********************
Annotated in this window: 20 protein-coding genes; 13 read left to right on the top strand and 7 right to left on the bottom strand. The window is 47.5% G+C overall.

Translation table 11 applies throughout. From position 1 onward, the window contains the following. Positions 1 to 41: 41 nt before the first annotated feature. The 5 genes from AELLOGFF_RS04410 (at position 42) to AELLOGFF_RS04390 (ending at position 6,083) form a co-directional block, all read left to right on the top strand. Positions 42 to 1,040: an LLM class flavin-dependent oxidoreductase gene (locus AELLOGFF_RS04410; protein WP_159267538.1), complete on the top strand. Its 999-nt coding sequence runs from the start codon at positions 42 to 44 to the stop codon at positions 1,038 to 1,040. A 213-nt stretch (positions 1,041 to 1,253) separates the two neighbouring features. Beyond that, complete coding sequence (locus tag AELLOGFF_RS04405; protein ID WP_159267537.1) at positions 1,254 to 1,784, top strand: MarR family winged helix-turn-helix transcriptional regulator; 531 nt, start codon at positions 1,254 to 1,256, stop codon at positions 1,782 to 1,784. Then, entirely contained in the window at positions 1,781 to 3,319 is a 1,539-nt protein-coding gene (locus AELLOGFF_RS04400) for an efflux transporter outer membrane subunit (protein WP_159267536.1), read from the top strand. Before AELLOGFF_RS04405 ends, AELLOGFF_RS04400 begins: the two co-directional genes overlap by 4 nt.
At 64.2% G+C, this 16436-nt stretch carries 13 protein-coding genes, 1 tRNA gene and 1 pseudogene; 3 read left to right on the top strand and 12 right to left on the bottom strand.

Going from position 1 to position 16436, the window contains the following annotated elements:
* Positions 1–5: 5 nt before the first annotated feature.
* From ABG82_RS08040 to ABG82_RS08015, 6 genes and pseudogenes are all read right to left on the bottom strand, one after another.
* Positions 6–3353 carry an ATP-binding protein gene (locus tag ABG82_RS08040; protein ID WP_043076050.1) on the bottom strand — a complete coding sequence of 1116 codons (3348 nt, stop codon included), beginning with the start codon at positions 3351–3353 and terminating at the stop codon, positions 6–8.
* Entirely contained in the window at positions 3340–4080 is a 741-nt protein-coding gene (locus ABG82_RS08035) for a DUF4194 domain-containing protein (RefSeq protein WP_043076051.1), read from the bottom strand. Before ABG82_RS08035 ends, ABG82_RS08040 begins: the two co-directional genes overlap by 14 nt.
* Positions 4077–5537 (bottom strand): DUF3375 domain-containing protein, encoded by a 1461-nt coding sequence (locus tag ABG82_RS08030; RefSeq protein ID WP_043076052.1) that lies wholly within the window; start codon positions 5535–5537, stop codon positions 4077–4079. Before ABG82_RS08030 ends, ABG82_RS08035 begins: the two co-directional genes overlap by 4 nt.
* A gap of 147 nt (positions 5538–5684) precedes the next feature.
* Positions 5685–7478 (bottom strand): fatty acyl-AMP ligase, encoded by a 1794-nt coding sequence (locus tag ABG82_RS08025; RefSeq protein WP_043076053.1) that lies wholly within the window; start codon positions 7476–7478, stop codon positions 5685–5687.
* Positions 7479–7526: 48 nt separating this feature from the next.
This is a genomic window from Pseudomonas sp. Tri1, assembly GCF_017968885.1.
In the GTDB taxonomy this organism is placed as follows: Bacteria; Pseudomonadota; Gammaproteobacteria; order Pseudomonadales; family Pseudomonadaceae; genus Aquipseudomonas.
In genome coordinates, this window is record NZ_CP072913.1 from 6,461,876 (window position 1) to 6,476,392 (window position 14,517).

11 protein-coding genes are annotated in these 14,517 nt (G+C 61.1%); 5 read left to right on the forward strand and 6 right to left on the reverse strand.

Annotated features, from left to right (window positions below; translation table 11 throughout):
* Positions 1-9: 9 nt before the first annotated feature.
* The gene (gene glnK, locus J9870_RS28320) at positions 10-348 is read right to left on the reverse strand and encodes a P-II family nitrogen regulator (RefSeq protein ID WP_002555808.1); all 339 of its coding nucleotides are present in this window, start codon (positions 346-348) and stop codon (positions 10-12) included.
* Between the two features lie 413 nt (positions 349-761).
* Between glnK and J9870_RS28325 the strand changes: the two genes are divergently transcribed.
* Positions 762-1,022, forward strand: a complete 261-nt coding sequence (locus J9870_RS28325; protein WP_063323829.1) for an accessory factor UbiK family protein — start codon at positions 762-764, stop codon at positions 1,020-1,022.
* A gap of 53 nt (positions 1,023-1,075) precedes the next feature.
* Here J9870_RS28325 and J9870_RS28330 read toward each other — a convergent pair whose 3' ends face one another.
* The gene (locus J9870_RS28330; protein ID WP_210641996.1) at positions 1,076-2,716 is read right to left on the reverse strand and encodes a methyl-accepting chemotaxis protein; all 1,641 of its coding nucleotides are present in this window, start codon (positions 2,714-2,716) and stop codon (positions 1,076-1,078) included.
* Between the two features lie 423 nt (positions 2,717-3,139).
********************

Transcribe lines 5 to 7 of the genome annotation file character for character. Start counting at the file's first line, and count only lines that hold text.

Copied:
* Positions 1–5: 5 nt before the first annotated feature.
* From ABG82_RS08040 to ABG82_RS08015, 6 genes and pseudogenes are all read right to left on the bottom strand, one after another.
* Positions 6–3353 carry an ATP-binding protein gene (locus tag ABG82_RS08040; protein ID WP_043076050.1) on the bottom strand — a complete coding sequence of 1116 codons (3348 nt, stop codon included), beginning with the start codon at positions 3351–3353 and terminating at the stop codon, positions 6–8.